farther south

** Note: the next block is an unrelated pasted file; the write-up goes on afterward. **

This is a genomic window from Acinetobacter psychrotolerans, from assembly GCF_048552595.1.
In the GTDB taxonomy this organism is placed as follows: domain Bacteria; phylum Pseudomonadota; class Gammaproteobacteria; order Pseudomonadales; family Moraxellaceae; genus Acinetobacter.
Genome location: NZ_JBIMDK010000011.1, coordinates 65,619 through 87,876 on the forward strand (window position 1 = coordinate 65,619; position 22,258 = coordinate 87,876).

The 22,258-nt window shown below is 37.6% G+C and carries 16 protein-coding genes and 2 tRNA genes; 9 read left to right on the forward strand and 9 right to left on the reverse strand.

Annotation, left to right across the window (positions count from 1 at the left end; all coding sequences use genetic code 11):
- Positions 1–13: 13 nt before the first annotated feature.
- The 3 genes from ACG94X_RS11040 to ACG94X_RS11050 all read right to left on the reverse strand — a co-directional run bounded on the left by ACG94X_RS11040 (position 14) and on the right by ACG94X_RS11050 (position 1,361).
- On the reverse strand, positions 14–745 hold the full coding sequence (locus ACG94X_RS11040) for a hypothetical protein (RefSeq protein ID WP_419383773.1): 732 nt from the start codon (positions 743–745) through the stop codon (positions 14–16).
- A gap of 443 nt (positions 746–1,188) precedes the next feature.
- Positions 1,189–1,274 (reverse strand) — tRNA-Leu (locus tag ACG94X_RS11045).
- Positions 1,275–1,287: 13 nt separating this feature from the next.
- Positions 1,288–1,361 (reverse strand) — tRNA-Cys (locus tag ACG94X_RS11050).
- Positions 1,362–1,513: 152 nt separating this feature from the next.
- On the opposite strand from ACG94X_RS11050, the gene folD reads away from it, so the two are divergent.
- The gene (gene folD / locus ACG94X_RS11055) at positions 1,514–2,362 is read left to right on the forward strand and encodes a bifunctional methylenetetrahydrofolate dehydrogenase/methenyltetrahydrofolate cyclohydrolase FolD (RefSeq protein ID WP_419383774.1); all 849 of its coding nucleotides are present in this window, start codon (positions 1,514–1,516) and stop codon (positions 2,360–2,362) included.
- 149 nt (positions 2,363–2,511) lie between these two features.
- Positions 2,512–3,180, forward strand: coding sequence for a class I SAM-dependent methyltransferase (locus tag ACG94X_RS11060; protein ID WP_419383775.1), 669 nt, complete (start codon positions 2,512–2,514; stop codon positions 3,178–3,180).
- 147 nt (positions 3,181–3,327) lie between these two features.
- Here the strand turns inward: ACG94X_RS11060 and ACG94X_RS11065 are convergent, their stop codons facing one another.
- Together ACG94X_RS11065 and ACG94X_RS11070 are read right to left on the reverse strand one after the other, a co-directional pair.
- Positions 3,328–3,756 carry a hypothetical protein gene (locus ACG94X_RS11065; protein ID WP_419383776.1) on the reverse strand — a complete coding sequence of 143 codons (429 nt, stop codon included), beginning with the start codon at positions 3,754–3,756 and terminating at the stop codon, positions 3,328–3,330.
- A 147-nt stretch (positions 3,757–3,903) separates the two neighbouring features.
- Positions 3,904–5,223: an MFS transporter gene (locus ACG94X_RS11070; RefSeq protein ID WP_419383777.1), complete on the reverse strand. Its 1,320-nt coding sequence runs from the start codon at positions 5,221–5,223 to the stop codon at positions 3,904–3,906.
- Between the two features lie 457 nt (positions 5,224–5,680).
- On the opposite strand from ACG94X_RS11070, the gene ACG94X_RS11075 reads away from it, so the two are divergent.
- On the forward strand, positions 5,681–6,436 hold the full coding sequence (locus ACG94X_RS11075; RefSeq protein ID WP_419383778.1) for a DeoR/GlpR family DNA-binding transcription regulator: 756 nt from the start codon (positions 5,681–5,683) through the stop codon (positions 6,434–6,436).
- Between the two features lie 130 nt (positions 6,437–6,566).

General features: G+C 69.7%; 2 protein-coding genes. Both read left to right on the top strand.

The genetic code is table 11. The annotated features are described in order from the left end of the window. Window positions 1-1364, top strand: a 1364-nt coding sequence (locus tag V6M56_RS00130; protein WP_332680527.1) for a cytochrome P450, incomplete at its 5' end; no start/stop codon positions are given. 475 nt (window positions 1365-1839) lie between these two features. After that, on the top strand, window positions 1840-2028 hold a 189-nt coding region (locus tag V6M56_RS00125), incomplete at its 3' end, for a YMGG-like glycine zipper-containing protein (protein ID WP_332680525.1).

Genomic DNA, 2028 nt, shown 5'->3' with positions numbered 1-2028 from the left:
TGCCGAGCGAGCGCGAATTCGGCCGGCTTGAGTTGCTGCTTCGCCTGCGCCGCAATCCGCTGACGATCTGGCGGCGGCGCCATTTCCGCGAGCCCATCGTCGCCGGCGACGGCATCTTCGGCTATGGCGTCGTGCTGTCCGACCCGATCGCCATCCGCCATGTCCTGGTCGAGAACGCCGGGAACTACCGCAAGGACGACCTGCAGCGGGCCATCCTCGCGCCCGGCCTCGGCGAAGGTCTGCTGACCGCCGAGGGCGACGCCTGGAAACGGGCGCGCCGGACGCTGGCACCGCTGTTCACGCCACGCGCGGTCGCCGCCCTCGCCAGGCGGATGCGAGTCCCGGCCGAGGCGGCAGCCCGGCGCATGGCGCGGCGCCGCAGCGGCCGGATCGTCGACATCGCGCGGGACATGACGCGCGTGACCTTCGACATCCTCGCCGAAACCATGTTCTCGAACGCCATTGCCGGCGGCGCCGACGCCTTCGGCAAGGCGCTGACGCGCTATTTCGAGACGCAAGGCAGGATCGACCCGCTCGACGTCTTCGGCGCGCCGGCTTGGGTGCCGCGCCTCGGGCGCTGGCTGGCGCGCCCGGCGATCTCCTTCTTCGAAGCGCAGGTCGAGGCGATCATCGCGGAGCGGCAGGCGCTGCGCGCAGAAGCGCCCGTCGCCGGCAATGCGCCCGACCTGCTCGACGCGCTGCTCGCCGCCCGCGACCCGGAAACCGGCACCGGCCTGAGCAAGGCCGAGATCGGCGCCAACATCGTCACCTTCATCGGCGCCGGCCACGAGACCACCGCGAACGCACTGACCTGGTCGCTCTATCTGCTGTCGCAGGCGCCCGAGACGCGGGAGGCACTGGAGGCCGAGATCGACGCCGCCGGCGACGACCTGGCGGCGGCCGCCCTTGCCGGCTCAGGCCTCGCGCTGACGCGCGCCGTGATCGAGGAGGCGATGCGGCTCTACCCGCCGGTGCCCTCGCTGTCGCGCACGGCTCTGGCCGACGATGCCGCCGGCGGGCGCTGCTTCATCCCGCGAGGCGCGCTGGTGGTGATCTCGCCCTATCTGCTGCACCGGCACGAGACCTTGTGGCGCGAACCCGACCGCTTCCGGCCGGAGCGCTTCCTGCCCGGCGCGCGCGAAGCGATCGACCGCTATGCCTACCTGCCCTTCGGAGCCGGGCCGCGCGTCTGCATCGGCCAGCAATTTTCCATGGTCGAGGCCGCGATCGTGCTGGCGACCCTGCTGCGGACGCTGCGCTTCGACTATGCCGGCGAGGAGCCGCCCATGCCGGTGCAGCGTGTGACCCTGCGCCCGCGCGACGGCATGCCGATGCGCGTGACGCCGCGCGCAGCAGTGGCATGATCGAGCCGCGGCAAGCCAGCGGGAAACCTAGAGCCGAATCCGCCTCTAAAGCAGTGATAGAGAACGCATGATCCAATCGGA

KATA DOESN’T KNOW who her father is. Whenever she asks her mother, she gets silence as an answer. She gets this answer in the third floor of an apartment house in a dusty southern town where the sand lies white beneath the dark pines. She gets this answer down the way from the old village, the old church, the old graveyard, and the old grocery store. On the second floor of the building lives Mati. He has a father but he’s in prison, but only for stealing cars, “not too bad.” This is how they talk about Mati’s father. He may be in jail, but at least he didn’t kill anybody. Across the way, there is a playground and a park. Here can be found on most days an older gentleman who never speaks, but derives pleasure in watching the children play though none of them are his own. He is not from the village though — he’s a drifter who has drifted into town. Across the street, a young woman in tight shorts goes about the business of mopping out the stairs to the apartment. She looks happy as she works. Nearby, the old buildings of the collective farm rot in the heat. The head of the local museum is a witch, I’m told, and denies anything to do with Christ. On certain days, she meets with other witches and they eat porridge cooked in a smoke sauna cauldron, then go out and take advantage of the local men. Outside the houses, the old and young men gather and smoke. When my car arrives, all the heads turn, because they’ve never seen this make and model before in these parts. “Who is that over there?” one gestures with a cigarette. “It looks like Saareküla Kusta’s old car?” “No, that’s not Saareküla Kusta,” another man says. “It’s got to be someone else. Maybe Uustalu Mats?” “That’s not Uustalu Mats,” says a third. “Doesn’t even look local. Must be a foreigner. Yes, a foreigner, I reckon.”

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